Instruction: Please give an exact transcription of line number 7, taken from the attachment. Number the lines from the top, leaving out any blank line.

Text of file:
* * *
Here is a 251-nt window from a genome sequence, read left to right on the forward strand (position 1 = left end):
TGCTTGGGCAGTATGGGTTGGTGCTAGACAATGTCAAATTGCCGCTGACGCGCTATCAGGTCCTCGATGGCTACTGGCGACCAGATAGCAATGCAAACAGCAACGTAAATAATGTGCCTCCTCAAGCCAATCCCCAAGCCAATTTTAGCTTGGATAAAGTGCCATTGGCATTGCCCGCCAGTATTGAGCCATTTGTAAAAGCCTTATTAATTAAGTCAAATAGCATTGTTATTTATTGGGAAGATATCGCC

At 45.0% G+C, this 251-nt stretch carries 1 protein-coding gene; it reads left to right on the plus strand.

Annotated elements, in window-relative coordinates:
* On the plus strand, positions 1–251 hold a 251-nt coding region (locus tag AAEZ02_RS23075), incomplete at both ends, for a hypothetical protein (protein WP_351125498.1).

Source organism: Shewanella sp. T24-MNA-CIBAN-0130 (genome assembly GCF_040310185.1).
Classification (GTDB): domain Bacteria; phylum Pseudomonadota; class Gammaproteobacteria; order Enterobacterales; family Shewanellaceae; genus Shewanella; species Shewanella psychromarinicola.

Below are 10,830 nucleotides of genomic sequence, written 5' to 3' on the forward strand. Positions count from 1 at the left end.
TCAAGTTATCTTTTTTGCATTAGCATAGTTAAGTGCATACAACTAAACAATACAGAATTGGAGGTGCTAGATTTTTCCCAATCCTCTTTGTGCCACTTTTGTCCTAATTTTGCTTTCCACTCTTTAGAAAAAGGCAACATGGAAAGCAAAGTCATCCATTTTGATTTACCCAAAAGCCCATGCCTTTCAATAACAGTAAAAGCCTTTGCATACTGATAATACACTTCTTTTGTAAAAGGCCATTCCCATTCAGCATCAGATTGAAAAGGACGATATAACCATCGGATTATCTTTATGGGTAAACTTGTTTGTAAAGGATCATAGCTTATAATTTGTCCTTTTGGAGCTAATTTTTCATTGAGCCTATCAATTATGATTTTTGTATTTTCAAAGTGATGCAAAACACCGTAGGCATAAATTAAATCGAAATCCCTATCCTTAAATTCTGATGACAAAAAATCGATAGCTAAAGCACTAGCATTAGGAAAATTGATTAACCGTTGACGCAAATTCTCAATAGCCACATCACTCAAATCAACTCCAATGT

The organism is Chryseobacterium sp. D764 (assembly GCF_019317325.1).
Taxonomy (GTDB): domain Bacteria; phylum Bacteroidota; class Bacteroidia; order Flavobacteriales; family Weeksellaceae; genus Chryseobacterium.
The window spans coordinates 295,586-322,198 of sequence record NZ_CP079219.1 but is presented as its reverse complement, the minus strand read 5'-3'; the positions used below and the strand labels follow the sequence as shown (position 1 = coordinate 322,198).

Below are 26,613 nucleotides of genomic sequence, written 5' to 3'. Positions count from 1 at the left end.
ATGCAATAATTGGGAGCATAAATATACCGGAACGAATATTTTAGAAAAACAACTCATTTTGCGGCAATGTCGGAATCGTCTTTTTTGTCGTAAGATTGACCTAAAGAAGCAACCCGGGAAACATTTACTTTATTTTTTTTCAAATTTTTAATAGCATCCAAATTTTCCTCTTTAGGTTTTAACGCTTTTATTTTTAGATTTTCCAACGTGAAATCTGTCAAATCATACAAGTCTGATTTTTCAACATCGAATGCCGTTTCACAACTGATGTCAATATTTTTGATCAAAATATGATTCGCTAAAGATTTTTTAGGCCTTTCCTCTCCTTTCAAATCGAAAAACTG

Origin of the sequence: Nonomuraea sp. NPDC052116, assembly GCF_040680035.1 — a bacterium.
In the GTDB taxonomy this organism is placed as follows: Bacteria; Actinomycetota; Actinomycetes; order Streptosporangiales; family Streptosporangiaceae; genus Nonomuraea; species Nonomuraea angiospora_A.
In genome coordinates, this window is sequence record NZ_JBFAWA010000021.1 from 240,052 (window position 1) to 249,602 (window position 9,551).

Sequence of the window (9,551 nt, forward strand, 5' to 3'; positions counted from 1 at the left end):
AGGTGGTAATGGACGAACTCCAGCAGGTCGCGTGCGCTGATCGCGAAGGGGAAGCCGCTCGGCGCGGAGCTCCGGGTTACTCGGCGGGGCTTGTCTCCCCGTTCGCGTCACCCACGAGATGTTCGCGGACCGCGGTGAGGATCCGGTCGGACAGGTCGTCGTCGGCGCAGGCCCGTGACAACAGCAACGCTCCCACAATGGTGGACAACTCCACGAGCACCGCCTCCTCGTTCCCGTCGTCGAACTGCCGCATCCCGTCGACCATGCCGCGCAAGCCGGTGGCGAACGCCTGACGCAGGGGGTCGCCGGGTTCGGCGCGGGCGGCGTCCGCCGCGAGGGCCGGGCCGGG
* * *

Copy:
Classification (GTDB): domain Bacteria; phylum Pseudomonadota; class Gammaproteobacteria; order Enterobacterales; family Shewanellaceae; genus Shewanella; species Shewanella psychromarinicola.